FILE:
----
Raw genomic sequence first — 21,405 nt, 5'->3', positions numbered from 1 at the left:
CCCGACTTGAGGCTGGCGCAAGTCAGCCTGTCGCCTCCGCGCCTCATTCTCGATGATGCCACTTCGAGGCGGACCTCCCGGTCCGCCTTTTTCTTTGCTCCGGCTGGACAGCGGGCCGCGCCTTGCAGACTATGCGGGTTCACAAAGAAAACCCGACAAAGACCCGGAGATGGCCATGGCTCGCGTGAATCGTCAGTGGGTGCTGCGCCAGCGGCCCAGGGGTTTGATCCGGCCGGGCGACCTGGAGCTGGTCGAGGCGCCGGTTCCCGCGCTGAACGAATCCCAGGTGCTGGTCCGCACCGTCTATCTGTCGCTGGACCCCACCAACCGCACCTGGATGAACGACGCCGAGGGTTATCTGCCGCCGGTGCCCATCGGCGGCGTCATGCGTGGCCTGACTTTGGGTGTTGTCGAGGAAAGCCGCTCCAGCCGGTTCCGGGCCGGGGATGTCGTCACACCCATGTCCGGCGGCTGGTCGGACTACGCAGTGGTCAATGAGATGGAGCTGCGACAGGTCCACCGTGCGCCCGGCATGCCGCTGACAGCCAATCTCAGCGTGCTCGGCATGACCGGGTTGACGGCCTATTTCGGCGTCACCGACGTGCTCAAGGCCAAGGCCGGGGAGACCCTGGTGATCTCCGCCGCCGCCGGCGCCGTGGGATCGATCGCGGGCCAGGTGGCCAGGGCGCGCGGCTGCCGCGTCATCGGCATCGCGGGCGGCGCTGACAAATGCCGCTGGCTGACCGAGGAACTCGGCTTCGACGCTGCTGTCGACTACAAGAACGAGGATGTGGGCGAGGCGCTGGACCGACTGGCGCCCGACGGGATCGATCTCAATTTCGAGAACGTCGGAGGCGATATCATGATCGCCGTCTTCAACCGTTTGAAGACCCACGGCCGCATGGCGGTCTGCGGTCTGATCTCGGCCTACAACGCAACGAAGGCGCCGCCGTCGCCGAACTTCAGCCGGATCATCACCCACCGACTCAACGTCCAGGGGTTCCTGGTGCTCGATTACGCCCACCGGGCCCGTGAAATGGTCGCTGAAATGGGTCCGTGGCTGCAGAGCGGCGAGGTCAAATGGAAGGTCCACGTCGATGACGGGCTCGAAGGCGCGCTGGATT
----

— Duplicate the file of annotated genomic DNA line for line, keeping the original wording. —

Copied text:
Raw genomic sequence first — 21,405 nt, 5'->3', positions numbered from 1 at the left:
CCCGACTTGAGGCTGGCGCAAGTCAGCCTGTCGCCTCCGCGCCTCATTCTCGATGATGCCACTTCGAGGCGGACCTCCCGGTCCGCCTTTTTCTTTGCTCCGGCTGGACAGCGGGCCGCGCCTTGCAGACTATGCGGGTTCACAAAGAAAACCCGACAAAGACCCGGAGATGGCCATGGCTCGCGTGAATCGTCAGTGGGTGCTGCGCCAGCGGCCCAGGGGTTTGATCCGGCCGGGCGACCTGGAGCTGGTCGAGGCGCCGGTTCCCGCGCTGAACGAATCCCAGGTGCTGGTCCGCACCGTCTATCTGTCGCTGGACCCCACCAACCGCACCTGGATGAACGACGCCGAGGGTTATCTGCCGCCGGTGCCCATCGGCGGCGTCATGCGTGGCCTGACTTTGGGTGTTGTCGAGGAAAGCCGCTCCAGCCGGTTCCGGGCCGGGGATGTCGTCACACCCATGTCCGGCGGCTGGTCGGACTACGCAGTGGTCAATGAGATGGAGCTGCGACAGGTCCACCGTGCGCCCGGCATGCCGCTGACAGCCAATCTCAGCGTGCTCGGCATGACCGGGTTGACGGCCTATTTCGGCGTCACCGACGTGCTCAAGGCCAAGGCCGGGGAGACCCTGGTGATCTCCGCCGCCGCCGGCGCCGTGGGATCGATCGCGGGCCAGGTGGCCAGGGCGCGCGGCTGCCGCGTCATCGGCATCGCGGGCGGCGCTGACAAATGCCGCTGGCTGACCGAGGAACTCGGCTTCGACGCTGCTGTCGACTACAAGAACGAGGATGTGGGCGAGGCGCTGGACCGACTGGCGCCCGACGGGATCGATCTCAATTTCGAGAACGTCGGAGGCGATATCATGATCGCCGTCTTCAACCGTTTGAAGACCCACGGCCGCATGGCGGTCTGCGGTCTGATCTCGGCCTACAACGCAACGAAGGCGCCGCCGTCGCCGAACTTCAGCCGGATCATCACCCACCGACTCAACGTCCAGGGGTTCCTGGTGCTCGATTACGCCCACCGGGCCCGTGAAATGGTCGCTGAAATGGGTCCGTGGCTGCAGAGCGGCGAGGTCAAATGGAAGGTCCACGTCGATGACGGGCTCGAAGGCGCGCTGGATT